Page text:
Much Ado about Nothingness

by Peter Saint-Andre


In pursuit of wisdom, I often explore intellectual traditions I'm not familiar with. Most recently, I've been reading a sourcebook of Japanese philosophy, in which I found a fascinating essay by Abe Masao (1915-2006) on the Buddhist concept of emptiness or nothingness.

Abe's foil here is Plato. In Plato's dialogue Parmenides, Socrates argues that there must be an ultimate reality behind the unstable flux of human experience - specifically, unchanging archetypes called Forms that are located in some other dimension of existence. With due respect to Plato, Abe maintains that there is no such ultimate reality: the only world we have is the world of experience, behind which there is absolute emptiness or nothingness.

In a similar vein, Buddhism holds that there is no ultimate reality - no unchanging, individual True Self - behind our inner experience, either. Instead, the "original nature" or "buddha nature" is a potential that all human beings can live up to with enough practice (or, given the Buddhist doctrine of reincarnation, enough lifetimes).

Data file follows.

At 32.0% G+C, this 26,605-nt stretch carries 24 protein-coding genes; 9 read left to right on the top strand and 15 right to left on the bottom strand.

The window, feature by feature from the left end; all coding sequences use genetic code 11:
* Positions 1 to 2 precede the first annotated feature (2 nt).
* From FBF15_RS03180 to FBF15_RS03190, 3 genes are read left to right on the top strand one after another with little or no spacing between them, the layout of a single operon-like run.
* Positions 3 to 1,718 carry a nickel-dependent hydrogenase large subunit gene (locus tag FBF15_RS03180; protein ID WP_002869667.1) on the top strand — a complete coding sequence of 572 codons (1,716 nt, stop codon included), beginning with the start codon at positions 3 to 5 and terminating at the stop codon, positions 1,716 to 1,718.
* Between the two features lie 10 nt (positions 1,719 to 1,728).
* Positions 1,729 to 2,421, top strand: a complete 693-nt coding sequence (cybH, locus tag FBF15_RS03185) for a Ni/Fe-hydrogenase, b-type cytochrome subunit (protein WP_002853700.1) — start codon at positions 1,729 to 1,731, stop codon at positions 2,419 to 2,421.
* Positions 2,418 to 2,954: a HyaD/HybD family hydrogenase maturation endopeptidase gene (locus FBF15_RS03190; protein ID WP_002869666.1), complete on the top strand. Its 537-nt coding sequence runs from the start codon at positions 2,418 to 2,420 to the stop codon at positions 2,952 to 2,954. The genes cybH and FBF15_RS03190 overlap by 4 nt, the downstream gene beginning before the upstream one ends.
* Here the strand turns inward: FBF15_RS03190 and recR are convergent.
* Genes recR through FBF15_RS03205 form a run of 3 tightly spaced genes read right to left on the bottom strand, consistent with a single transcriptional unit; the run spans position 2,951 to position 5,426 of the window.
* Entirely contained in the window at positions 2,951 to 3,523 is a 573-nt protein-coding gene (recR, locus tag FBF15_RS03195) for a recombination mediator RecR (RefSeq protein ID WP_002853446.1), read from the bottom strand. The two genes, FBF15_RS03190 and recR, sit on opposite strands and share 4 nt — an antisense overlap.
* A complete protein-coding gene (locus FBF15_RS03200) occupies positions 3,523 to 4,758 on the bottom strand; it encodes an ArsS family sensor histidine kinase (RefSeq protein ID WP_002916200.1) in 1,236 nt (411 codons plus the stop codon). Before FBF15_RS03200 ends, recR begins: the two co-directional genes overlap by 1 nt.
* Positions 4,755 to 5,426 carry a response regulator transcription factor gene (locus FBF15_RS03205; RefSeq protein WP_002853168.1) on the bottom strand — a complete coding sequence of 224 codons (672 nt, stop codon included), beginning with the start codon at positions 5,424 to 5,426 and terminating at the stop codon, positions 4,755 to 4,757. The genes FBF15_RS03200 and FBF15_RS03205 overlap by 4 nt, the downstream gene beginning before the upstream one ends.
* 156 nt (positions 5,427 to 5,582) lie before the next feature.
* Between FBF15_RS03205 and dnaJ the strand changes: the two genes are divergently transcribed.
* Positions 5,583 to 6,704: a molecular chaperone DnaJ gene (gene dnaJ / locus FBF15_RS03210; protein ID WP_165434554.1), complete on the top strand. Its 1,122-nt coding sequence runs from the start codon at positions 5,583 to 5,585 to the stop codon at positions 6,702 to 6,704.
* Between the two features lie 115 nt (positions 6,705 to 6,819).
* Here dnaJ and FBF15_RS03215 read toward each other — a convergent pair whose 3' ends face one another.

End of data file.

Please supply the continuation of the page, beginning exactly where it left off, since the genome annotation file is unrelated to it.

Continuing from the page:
Through his opposition to the concept of an ultimate reality, Abe seems to propose a kind of positive emptiness: not a nothingness of despair as in existentialism or fatalism, but a clearing away of the conceptual and emotional underbrush so that we can minimize our attachment to false notions and expectations. Only by doing so can we open ourselves up to fulfilling our highest human potential. Indeed, because Aristotle held that the self is an achievement, Aristotle and the Buddha might not have been very far apart on this issue, which might be a bit of a surprise!

(Cross-posted at


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